The Fall and Rise of Cambodia’s Opposition
In his 34-year effort to transform Cambodia's democracy into a dictatorship, Prime Minister Hun Sen has systematically dismantled the opposition Cambodia National Rescue Party. Now, with the economy in severe danger, the CNRP's exiled leaders are preparing to return to their country and defend Cambodians' rights and freedoms.
PARIS – Nearly seven decades after Cambodia gained independence from France, its people are still struggling for the right to determine their future. But today, it is not an outside power that is stealing Cambodians’ autonomy, but their own authoritarian government, led by Hun Sen, the world’s longest-serving prime minister. He must be stopped, and this month I will return to my home country to help make that happen.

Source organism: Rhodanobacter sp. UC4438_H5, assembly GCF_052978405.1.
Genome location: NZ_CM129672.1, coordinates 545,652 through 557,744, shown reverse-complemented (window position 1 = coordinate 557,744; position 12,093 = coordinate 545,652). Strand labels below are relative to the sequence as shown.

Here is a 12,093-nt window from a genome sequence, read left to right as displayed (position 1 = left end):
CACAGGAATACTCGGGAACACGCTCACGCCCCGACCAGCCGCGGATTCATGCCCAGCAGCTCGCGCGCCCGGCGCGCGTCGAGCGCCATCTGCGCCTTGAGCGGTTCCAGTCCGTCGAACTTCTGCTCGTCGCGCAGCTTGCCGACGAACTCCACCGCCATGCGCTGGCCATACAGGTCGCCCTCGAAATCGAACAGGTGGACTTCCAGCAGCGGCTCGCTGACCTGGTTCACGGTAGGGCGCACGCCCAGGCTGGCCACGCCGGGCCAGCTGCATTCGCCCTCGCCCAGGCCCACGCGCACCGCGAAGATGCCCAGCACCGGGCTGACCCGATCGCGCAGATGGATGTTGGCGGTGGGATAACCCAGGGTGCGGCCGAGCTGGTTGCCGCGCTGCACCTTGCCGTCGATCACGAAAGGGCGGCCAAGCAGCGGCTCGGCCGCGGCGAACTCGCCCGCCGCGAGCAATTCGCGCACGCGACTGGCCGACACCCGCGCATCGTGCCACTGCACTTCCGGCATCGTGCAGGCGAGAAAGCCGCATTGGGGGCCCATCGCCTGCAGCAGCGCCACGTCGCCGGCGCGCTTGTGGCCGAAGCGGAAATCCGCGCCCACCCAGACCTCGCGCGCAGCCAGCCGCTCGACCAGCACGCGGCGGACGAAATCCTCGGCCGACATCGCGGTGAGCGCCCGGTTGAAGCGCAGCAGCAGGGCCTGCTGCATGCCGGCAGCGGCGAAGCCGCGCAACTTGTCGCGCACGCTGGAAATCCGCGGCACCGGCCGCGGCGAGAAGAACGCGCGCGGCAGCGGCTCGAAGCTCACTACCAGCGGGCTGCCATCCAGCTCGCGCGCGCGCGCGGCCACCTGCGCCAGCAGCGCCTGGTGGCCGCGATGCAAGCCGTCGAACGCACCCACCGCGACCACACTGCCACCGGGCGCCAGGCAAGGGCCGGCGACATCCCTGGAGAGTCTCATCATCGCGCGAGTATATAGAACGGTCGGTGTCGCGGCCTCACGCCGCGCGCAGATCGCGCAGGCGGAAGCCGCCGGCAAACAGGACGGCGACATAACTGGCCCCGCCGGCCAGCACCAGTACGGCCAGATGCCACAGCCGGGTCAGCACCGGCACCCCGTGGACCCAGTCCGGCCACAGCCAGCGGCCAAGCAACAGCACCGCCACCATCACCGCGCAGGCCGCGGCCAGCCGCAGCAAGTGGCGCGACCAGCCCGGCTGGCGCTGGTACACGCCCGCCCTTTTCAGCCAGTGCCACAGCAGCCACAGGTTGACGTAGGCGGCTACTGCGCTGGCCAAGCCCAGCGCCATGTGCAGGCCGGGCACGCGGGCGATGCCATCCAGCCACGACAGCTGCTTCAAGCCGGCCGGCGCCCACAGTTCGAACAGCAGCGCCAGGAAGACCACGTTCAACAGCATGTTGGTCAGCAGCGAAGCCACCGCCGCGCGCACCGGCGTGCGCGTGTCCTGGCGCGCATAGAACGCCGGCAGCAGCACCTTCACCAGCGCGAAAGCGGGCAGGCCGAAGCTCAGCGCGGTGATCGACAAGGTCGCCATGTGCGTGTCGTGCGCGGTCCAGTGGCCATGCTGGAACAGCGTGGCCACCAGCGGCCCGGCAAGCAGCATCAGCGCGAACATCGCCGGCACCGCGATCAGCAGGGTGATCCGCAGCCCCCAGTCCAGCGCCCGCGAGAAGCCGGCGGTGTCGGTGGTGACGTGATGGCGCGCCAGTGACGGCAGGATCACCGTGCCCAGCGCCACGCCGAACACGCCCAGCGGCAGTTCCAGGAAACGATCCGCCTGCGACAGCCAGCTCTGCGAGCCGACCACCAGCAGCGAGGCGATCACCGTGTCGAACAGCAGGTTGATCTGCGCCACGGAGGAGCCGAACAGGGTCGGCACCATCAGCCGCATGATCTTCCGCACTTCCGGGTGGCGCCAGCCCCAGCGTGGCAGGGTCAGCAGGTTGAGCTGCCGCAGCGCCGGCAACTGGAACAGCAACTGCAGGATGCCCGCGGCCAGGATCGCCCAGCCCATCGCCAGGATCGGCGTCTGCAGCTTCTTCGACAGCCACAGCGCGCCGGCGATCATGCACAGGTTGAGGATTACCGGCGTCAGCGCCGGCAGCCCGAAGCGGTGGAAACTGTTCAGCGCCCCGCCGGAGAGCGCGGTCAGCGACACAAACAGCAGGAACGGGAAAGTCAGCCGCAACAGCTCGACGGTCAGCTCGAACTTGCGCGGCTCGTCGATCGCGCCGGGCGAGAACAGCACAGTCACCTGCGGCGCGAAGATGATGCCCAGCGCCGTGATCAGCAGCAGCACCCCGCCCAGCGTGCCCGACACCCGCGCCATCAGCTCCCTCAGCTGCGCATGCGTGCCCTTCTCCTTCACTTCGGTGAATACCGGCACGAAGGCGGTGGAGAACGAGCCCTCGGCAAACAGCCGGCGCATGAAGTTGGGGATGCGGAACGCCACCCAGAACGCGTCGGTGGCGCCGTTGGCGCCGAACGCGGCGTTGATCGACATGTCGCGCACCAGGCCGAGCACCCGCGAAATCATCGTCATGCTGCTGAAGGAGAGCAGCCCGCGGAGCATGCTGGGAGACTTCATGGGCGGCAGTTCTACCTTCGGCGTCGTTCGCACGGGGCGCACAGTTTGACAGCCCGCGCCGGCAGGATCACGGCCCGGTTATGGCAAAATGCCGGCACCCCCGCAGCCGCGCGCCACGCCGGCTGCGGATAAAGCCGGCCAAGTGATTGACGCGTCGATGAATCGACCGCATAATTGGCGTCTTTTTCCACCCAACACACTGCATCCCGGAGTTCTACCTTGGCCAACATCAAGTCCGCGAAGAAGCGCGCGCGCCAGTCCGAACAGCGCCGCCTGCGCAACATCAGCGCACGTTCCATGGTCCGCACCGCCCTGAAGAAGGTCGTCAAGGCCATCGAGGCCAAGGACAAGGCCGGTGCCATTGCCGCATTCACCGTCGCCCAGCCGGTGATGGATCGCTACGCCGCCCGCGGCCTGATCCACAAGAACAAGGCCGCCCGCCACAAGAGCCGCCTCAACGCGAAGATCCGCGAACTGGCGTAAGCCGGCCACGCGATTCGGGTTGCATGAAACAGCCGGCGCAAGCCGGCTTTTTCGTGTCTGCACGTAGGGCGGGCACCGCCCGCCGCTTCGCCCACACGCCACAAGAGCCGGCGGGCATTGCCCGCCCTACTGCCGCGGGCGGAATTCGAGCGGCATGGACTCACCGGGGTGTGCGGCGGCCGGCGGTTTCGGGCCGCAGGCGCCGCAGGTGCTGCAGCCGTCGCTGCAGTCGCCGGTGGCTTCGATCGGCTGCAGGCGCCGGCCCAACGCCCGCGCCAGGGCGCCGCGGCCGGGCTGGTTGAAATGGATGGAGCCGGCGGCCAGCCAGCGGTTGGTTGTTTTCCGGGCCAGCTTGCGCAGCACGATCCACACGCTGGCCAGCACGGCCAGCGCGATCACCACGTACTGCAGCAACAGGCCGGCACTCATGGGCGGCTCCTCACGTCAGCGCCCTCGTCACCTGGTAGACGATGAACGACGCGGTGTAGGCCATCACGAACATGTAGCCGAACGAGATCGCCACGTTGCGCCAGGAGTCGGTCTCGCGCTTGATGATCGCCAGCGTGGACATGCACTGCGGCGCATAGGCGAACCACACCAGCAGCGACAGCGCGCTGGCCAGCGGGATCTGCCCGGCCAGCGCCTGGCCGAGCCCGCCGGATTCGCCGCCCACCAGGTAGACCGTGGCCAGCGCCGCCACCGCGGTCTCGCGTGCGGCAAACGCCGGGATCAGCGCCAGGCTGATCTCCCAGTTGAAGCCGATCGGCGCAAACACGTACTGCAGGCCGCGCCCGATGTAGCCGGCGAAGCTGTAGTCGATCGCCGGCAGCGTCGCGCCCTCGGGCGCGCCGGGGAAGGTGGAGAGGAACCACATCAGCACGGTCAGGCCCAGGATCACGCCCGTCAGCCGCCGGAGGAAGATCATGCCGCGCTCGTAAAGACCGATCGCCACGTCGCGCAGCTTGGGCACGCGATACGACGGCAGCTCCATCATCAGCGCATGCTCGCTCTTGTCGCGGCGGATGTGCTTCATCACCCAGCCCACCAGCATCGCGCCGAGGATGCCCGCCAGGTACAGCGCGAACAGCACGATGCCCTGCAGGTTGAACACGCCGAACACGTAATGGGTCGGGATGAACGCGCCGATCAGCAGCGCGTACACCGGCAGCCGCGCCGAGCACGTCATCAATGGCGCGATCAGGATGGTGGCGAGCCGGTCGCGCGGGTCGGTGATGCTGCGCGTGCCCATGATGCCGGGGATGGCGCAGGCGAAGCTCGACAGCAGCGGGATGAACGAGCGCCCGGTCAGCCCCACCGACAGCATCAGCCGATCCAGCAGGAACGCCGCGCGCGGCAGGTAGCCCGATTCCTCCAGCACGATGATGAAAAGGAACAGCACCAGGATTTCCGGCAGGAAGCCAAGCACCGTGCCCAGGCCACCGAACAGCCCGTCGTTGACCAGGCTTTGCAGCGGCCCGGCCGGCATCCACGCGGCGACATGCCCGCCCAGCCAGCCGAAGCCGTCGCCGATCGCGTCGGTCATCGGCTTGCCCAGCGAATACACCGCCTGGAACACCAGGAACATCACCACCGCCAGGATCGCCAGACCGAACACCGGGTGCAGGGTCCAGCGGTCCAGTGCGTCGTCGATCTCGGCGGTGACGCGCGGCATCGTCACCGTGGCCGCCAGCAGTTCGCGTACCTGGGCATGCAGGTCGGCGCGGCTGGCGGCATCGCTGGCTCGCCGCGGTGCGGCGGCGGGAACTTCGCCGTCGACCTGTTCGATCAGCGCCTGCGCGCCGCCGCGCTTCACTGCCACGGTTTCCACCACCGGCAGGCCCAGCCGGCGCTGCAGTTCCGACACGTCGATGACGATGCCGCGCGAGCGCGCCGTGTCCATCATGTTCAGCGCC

Hun Sen, a former member of the Khmer Rouge – the group responsible for killing nearly a quarter of Cambodia’s seven million people between 1975 and 1979 – understands only one kind of governance: strongman rule founded on violence and intimidation. So for 34 years, he has been working to transform Cambodia’s democracy into a dictatorship, with the aim of handing over control to one of his sons.
To this end, Hun Sen has systematically dismantled opposition forces – in particular, the Cambodia National Rescue Party. As Cambodia’s first united democratic opposition party, the CNRP, which Kem Sokha and I founded in 2012, terrifies Hun Sen, because it is the only party capable of providing an alternative to his dictatorship.
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